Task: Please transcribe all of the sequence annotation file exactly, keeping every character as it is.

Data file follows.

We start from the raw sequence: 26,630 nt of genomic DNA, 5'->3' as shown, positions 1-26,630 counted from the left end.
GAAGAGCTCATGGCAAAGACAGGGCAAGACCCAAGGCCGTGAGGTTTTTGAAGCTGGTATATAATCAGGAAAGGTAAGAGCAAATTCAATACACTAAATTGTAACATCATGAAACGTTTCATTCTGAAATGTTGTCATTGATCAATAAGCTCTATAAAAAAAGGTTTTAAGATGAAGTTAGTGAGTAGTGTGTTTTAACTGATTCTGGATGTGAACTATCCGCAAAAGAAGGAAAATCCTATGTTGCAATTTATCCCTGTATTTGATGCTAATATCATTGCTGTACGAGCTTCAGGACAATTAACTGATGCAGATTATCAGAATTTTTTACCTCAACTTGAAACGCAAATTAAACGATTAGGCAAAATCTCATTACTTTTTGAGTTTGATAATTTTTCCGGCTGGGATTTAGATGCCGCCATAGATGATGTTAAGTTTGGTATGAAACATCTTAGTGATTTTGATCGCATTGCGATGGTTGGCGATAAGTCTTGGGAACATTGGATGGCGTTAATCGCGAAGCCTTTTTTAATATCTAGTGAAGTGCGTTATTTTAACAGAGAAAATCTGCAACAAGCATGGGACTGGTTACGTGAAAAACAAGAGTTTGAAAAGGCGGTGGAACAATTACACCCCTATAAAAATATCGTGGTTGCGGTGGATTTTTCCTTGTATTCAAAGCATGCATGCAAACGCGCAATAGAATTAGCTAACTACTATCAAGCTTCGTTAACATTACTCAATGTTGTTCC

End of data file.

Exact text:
We start from the raw sequence: 26,630 nt of genomic DNA, 5'->3' as shown, positions 1-26,630 counted from the left end.
GAAGAGCTCATGGCAAAGACAGGGCAAGACCCAAGGCCGTGAGGTTTTTGAAGCTGGTATATAATCAGGAAAGGTAAGAGCAAATTCAATACACTAAATTGTAACATCATGAAACGTTTCATTCTGAAATGTTGTCATTGATCAATAAGCTCTATAAAAAAAGGTTTTAAGATGAAGTTAGTGAGTAGTGTGTTTTAACTGATTCTGGATGTGAACTATCCGCAAAAGAAGGAAAATCCTATGTTGCAATTTATCCCTGTATTTGATGCTAATATCATTGCTGTACGAGCTTCAGGACAATTAACTGATGCAGATTATCAGAATTTTTTACCTCAACTTGAAACGCAAATTAAACGATTAGGCAAAATCTCATTACTTTTTGAGTTTGATAATTTTTCCGGCTGGGATTTAGATGCCGCCATAGATGATGTTAAGTTTGGTATGAAACATCTTAGTGATTTTGATCGCATTGCGATGGTTGGCGATAAGTCTTGGGAACATTGGATGGCGTTAATCGCGAAGCCTTTTTTAATATCTAGTGAAGTGCGTTATTTTAACAGAGAAAATCTGCAACAAGCATGGGACTGGTTACGTGAAAAACAAGAGTTTGAAAAGGCGGTGGAACAATTACACCCCTATAAAAATATCGTGGTTGCGGTGGATTTTTCCTTGTATTCAAAGCATGCATGCAAACGCGCAATAGAATTAGCTAACTACTATCAAGCTTCGTTAACATTACTCAATGTTGTTCC